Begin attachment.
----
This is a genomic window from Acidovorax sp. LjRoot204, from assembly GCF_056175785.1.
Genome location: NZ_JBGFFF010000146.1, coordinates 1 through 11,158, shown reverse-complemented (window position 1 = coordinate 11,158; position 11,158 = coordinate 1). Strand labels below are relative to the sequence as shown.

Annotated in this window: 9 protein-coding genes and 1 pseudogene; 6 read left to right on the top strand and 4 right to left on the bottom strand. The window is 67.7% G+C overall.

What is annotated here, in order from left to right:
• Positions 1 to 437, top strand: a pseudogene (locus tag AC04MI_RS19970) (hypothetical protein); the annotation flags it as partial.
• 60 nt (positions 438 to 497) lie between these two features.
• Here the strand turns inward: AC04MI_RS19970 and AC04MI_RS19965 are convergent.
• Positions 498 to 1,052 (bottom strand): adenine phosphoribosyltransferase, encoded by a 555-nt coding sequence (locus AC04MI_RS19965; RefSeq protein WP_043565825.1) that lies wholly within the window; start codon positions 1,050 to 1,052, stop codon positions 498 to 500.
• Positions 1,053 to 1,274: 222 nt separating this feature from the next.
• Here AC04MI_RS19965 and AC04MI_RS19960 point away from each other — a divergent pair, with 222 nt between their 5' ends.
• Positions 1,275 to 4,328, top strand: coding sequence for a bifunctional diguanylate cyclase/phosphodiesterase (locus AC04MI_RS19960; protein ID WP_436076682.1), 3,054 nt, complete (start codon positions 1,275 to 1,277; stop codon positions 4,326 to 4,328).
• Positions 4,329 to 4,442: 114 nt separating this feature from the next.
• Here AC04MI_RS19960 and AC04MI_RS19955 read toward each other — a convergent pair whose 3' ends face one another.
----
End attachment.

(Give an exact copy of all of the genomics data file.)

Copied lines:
This is a genomic window from Acidovorax sp. LjRoot204, from assembly GCF_056175785.1.
Genome location: NZ_JBGFFF010000146.1, coordinates 1 through 11,158, shown reverse-complemented (window position 1 = coordinate 11,158; position 11,158 = coordinate 1). Strand labels below are relative to the sequence as shown.

Annotated in this window: 9 protein-coding genes and 1 pseudogene; 6 read left to right on the top strand and 4 right to left on the bottom strand. The window is 67.7% G+C overall.

What is annotated here, in order from left to right:
• Positions 1 to 437, top strand: a pseudogene (locus tag AC04MI_RS19970) (hypothetical protein); the annotation flags it as partial.
• 60 nt (positions 438 to 497) lie between these two features.
• Here the strand turns inward: AC04MI_RS19970 and AC04MI_RS19965 are convergent.
• Positions 498 to 1,052 (bottom strand): adenine phosphoribosyltransferase, encoded by a 555-nt coding sequence (locus AC04MI_RS19965; RefSeq protein WP_043565825.1) that lies wholly within the window; start codon positions 1,050 to 1,052, stop codon positions 498 to 500.
• Positions 1,053 to 1,274: 222 nt separating this feature from the next.
• Here AC04MI_RS19965 and AC04MI_RS19960 point away from each other — a divergent pair, with 222 nt between their 5' ends.
• Positions 1,275 to 4,328, top strand: coding sequence for a bifunctional diguanylate cyclase/phosphodiesterase (locus AC04MI_RS19960; protein ID WP_436076682.1), 3,054 nt, complete (start codon positions 1,275 to 1,277; stop codon positions 4,326 to 4,328).
• Positions 4,329 to 4,442: 114 nt separating this feature from the next.
• Here AC04MI_RS19960 and AC04MI_RS19955 read toward each other — a convergent pair whose 3' ends face one another.